Bank supports conservation efforts in Kitui County

Mr. Dominic Mutisya planting a tree during the function. PHOTO/Boniface Mulu, The Scholar Media Africa.

The African Development Bank (ADB) has given Ksh202 million to Mumaki Critical Water Catchment Area, Kitui County.

County Deputy Environment Director, Mr. Dominic Mutisya, disclosed that the catchment, which covers the Mutonguni, Kakeani, Kauwi, Musengo, Nguutani, Katutu, Kivani and Mutanda locations was started in 2011.

The outfit started conserving the water catchment by working with the Kenya Forestry Research Institute (KEFRI).

Mumbu was speaking during the 8th Kitui County Annual Tree Growing event held at the Syomuitu Primary School, recently.

He was representing the County Environment Director Benjamin Musili Mukulo who was expected to be the chief guest.

The event was organised by the Kitui County Environment, Tourism and Natural Resources department in partnership with KEFRI and Kenya Forest Service (KFS).

Other organizations present were Wildlife Clubs of Kenya, Anglican Development Services Eastern, Caritas Kitui, National Environment Management Authority, National Drought Management Authority, Kenya Water Towers Agency and Water Resources Authority.

Several school children had also attended.

About 2,000 trees were planted at the learning institution during the event.

Mumbu thanked their partners for their continued support to the county. The official said the county government has done a lot towards environmental conservation.

“We are about to achieve the 10 per cent forest cover in the county should we be assessed,” Mumbu said.

The forestry expert said that it is possible to reclaim destroyed forests through planting more trees.

He said that Kitui is among counties that have taken note of climate change and adaptation through the County Climate Change Funds.

The other counties which have started acting on climate change include Garissa, Wajir, Makueni and Isiolo.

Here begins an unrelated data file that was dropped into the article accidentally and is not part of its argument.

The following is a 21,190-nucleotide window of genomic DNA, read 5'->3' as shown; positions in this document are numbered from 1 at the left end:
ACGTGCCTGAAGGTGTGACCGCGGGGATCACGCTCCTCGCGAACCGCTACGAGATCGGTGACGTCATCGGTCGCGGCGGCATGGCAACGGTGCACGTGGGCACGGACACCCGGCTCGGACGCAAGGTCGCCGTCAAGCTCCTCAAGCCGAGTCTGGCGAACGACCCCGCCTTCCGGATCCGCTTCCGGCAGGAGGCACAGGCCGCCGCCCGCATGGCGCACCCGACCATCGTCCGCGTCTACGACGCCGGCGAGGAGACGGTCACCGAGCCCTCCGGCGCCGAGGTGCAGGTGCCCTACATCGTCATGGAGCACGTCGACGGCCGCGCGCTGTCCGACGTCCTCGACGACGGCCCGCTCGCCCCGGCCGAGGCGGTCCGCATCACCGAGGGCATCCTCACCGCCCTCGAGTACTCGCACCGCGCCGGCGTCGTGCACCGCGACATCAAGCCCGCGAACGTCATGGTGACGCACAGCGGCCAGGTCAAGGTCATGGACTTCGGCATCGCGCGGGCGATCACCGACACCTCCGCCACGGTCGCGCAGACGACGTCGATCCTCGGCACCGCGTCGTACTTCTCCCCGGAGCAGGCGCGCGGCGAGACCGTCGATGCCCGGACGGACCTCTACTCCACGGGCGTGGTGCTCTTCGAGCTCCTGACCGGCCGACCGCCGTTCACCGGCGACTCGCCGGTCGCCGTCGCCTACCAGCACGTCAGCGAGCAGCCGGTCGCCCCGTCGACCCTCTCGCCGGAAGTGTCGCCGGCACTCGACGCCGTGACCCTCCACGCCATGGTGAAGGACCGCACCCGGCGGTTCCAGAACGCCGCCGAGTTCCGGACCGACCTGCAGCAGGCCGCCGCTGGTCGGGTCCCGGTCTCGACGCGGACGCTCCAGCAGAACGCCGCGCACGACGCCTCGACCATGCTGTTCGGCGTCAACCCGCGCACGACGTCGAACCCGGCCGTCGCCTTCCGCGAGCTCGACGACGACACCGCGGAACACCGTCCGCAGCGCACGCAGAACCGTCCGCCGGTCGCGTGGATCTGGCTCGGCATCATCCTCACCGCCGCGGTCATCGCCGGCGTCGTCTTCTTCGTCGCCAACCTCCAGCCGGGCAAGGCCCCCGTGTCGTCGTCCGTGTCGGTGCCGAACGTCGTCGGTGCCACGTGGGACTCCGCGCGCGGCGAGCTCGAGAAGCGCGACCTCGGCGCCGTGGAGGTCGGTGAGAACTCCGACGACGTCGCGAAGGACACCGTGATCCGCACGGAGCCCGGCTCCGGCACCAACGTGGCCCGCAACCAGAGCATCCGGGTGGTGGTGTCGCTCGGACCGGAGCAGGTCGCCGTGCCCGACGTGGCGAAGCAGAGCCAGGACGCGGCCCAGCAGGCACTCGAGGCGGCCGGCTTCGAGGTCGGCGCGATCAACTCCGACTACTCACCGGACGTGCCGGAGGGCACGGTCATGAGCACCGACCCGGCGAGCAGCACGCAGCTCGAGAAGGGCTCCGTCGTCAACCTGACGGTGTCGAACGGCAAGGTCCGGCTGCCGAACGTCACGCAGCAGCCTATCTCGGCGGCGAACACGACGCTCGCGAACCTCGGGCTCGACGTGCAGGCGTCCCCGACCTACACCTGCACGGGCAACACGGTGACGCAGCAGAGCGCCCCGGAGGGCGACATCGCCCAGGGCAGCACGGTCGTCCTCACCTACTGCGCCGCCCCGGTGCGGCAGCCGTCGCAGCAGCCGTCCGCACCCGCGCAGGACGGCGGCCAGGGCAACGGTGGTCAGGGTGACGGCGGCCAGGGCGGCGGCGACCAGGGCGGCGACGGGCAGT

On his part, Bernard Kimani Kigwa, an official from KEFRI Kitui Regional Research Centre, said the body deals with all dry-land areas in Kenya.

The dryland areas represent 80 per cent of the country’s total land area.

“The tree species that we plant in dry areas are different from the ones that we plant in the highlands,” Kigwa said.

He had represented KEFRI Kitui Regional Research Centre Director, Dr. Albert M. Luvanda at the function.

“We know that water shortage is the greatest problem in this region,” Kigwa said.

He asked the locals to stop destroying trees through charcoal burning.

He encouraged them to farm melia volkensii for their own benefits.

“Kitui County is a major melia seeds collection centre,” Kigwa said.

He also talked about wild fruit trees among them the baobab, tamarind and payos that are plenty in the region.

Kigwa said that KEFRI Kitui Regional Research Centre, whose headquarters are in Kitui Town, covers 13 counties. These include Kitui, Garissa, Lamu, Machakos, Kajiado, Embu, Makueni, Tana River and Taita Taveta.

The Kenya Forest Service Kitui County Ecosystem Conservator, Mrs. Joyce Nthuku, said that there are about 53 uses of the trees that grow in the area.

“The uses include source of firewood, timber, water, electricity, shade and perfumes.

“Some 80 per cent of electricity is hydro-generated.  Rivers come from forests. Without trees we will not have sufficient water,” the officer said.

“Many medicines are from the trees. Most of the perfumes we use are made from trees.”

The official asked residents to make sure that they plant more trees and take care of them.

Nthuku was accompanied by officials from her office including her deputy, Charles Kavithi.

The Kenya Water Towers Agency Eastern Regional Coordinator Miriam Mutuku, said that the agency deals more with conservation issues.

Wildlife Clubs of Kenya Kitui Regional Education Officer Moses Katumbi among others also spoke during the event.

You8 can also read: Tetra Pak roots for environmental conservation

ENVIRONMENT: KEFRI makes efforts to green Kenya

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